Dissenting judge Betty C. Dickey paints a much different picture. She notes that Father had paid no child support and "has shown little interest in [his child] until after her mother sought court-ordered child support." She further notes that Father's behavior was of no higher morality than Mothers. Regarding the instability of residence used by her colleagues to support the change in custody, she note that this approach "failed to recognize that [Mother's] unstable environment was a direct result of [Father's] lack of participation and the court's failure to require it. ... [Father] did not financially participate in [his child's] care, forcing [Mother] to depend on the charity of her family and friends for financial help and living expenses."
Alphin v. Alphin, 2005 Ark. LEXIS 757 (December 8, 2005)
Opinion on the web at http://courts.state.ar.us/opinions/2005b/20051208/05-285.html (last visited December 11, 2005 bgf)
December 12, 2005
Child Abuse & Neglect User Manual Series
"The Child Abuse and Neglect User Manual Series provides guidance on identifying, preventing, and effectively responding to child maltreatment." By the U.S. Dept. of Health and Human Services Administration for Children & Families, National Clearinghouse on Child Abuse & Neglect Information. Link to Series (last visited 12-11-05 NVS)
Print, download, or order free copies of the following publications:
- A Coordinated Response to Child Abuse & Neglect: The Foundation for Practice
- Child Protection in Families Experiencing Domestic Violence
- Child Protection Services: A Guide for Caseworkers
- The Role of Educators in Preventing and Responding to Child Abuse and Neglect
- Supervising Child Protective Services Caseworkers
December 11, 2005
Group to Challenge Colombia’s Abortion Ban
Days after Colombia's highest court rejected a case challenging the country's complete prohibition on abortion, an international women's rights group says it will file another suit on Monday. Monica Roa, a Bogota lawyer who works for Women's Link Worldwide, said that "the problems continue to exist, women die and we have to find a solution." Roa had sought to legalize abortion when a mother's life is in danger, when the fetus is expected to die from abnormalities or when the pregnancy is the result of rape. A lawsuit was rejected Wednesday by the nine-member Constitutional Court on technical grounds had claimed that Colombia's complete ban on abortion violated its obligations to international human rights treaties ensuring a woman's right to life and health. Source: Juan Forero, New York Times, Bradenton.com. For more information, please click here (last visited December 11, 2005, reo).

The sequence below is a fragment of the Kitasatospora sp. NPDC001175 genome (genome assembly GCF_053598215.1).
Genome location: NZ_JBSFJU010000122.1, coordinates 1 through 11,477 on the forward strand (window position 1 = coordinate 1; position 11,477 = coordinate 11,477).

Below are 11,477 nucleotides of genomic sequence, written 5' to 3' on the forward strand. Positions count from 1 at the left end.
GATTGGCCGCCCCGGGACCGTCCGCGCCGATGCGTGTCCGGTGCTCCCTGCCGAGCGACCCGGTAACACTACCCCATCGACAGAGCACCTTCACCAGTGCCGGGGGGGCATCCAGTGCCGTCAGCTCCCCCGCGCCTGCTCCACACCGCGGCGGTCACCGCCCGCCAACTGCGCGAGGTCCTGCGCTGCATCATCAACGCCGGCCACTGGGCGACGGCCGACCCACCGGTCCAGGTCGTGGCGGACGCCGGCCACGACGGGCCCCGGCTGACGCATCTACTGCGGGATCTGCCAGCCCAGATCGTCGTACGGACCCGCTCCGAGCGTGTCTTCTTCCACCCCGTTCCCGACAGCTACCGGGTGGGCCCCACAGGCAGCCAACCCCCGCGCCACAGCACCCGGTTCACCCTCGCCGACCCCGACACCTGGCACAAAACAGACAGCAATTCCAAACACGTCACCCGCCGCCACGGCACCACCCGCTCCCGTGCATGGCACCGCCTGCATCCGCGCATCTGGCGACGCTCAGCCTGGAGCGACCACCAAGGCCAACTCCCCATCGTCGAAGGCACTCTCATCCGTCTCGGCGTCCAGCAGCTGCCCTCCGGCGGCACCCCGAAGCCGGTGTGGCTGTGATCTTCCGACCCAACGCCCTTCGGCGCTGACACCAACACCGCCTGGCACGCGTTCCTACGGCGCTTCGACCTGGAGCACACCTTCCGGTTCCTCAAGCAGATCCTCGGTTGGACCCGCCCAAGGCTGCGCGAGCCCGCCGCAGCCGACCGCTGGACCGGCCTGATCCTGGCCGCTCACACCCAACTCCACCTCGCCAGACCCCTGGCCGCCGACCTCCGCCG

Cages for Children? Ohio Social Workers Find Disagreement in Custody Battle
Two Ohio licensed social workers disagreed during custody proceedings this past week about the disorders plaguing 11 adopted children who were removed from an Ohio home where some of them were kept in cages - and on whether the wood-and-wire enclosures helped or harmed the youngsters. One worker stated that the youngsters needed to be enclosed to prevent them from hurting themselves, urinating on walls and floors, and destroying household items. She stated that she felt there was a safety issue and didn’t believe the cages were going to be a long-term solution. Before the parents build the cages, the children repeatedly tore up mattresses, ate parts of them, and urninated on the remains. However, a second social worker disagreed testifying that caging was never appropriate and had a tremendous negative psychological effect upon the children. According to him, enclosures should be used only under intense supervision in residential treatment facilities with severe behavioral problems that require immediate attention. The court has the matter under advisement. Source: Steve Murphy, Toledo Blade, toledoblade.com. For more information, please click here (last visited December 11, 2005, reo).